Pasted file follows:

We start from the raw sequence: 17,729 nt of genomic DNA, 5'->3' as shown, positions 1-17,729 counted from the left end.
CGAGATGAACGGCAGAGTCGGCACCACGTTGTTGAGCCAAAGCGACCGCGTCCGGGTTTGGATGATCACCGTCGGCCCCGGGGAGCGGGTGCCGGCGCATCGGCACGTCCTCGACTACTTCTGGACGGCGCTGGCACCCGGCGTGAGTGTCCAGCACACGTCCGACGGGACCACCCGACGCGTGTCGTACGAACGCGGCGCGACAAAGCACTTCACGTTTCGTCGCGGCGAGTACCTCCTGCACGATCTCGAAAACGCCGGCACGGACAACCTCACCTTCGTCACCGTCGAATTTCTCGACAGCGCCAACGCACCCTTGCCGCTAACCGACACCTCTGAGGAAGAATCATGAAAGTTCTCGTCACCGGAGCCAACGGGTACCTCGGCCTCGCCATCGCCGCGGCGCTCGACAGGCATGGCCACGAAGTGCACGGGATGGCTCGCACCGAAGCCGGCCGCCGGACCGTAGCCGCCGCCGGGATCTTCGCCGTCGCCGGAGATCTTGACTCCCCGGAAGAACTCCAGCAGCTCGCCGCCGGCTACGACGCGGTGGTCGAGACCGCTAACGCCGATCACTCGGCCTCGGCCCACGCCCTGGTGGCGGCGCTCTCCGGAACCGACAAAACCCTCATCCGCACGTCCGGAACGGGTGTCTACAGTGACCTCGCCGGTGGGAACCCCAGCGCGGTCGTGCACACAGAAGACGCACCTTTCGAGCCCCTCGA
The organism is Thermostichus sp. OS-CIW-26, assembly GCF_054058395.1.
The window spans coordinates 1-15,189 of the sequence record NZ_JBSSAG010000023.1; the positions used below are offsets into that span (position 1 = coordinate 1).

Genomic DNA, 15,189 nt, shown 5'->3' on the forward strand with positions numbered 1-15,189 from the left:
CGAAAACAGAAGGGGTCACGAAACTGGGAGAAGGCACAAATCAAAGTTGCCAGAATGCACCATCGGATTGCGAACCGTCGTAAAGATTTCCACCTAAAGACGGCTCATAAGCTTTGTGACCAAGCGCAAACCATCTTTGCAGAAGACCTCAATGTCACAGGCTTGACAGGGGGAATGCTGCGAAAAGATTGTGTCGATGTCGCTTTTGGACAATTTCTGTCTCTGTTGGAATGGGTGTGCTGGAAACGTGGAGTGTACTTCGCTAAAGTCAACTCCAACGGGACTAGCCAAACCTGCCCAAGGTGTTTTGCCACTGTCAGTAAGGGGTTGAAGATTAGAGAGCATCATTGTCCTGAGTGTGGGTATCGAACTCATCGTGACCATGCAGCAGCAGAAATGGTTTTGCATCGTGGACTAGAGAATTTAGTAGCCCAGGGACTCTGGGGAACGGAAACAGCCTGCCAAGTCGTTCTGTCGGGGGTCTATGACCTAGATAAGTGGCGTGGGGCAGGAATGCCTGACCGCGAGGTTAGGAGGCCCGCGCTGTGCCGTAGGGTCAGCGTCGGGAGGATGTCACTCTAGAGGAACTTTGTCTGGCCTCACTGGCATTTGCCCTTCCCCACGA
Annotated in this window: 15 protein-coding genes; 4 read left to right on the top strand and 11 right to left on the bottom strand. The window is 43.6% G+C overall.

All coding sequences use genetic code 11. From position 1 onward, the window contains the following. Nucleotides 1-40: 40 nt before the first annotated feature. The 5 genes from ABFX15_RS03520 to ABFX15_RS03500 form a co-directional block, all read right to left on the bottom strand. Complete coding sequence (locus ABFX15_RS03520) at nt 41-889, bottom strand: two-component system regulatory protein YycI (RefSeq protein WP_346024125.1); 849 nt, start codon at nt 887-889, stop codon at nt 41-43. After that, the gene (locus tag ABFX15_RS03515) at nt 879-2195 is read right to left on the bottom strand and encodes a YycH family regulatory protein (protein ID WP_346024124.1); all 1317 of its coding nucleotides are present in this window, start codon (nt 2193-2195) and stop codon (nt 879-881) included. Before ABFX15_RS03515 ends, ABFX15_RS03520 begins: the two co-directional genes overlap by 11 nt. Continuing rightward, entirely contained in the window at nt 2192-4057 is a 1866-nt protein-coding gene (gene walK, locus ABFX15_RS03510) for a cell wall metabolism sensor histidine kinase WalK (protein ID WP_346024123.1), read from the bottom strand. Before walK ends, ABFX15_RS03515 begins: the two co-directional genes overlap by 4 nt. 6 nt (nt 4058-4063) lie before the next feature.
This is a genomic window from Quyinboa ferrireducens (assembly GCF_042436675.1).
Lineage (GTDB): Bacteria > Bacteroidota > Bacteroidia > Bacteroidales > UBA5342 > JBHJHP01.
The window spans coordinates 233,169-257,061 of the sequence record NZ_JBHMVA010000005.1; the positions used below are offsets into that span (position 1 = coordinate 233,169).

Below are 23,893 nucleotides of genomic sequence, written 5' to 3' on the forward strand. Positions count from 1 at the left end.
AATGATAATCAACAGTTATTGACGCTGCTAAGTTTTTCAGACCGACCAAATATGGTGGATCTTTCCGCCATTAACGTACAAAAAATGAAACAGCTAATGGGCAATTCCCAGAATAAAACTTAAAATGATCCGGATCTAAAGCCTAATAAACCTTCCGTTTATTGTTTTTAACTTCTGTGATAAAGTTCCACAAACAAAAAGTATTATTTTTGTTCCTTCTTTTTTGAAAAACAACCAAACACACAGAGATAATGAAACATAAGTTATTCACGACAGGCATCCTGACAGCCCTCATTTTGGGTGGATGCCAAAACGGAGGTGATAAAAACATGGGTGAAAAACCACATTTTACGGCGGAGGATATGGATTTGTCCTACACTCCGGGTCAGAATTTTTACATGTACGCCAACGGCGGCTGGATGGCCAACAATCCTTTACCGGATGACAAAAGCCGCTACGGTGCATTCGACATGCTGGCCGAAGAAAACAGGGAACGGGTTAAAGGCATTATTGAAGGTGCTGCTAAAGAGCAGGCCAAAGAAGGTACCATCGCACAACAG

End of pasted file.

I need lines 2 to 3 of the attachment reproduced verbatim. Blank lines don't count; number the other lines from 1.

CGAGATGAACGGCAGAGTCGGCACCACGTTGTTGAGCCAAAGCGACCGCGTCCGGGTTTGGATGATCACCGTCGGCCCCGGGGAGCGGGTGCCGGCGCATCGGCACGTCCTCGACTACTTCTGGACGGCGCTGGCACCCGGCGTGAGTGTCCAGCACACGTCCGACGGGACCACCCGACGCGTGTCGTACGAACGCGGCGCGACAAAGCACTTCACGTTTCGTCGCGGCGAGTACCTCCTGCACGATCTCGAAAACGCCGGCACGGACAACCTCACCTTCGTCACCGTCGAATTTCTCGACAGCGCCAACGCACCCTTGCCGCTAACCGACACCTCTGAGGAAGAATCATGAAAGTTCTCGTCACCGGAGCCAACGGGTACCTCGGCCTCGCCATCGCCGCGGCGCTCGACAGGCATGGCCACGAAGTGCACGGGATGGCTCGCACCGAAGCCGGCCGCCGGACCGTAGCCGCCGCCGGGATCTTCGCCGTCGCCGGAGATCTTGACTCCCCGGAAGAACTCCAGCAGCTCGCCGCCGGCTACGACGCGGTGGTCGAGACCGCTAACGCCGATCACTCGGCCTCGGCCCACGCCCTGGTGGCGGCGCTCTCCGGAACCGACAAAACCCTCATCCGCACGTCCGGAACGGGTGTCTACAGTGACCTCGCCGGTGGGAACCCCAGCGCGGTCGTGCACACAGAAGACGCACCTTTCGAGCCCCTCGA
The organism is Thermostichus sp. OS-CIW-26, assembly GCF_054058395.1.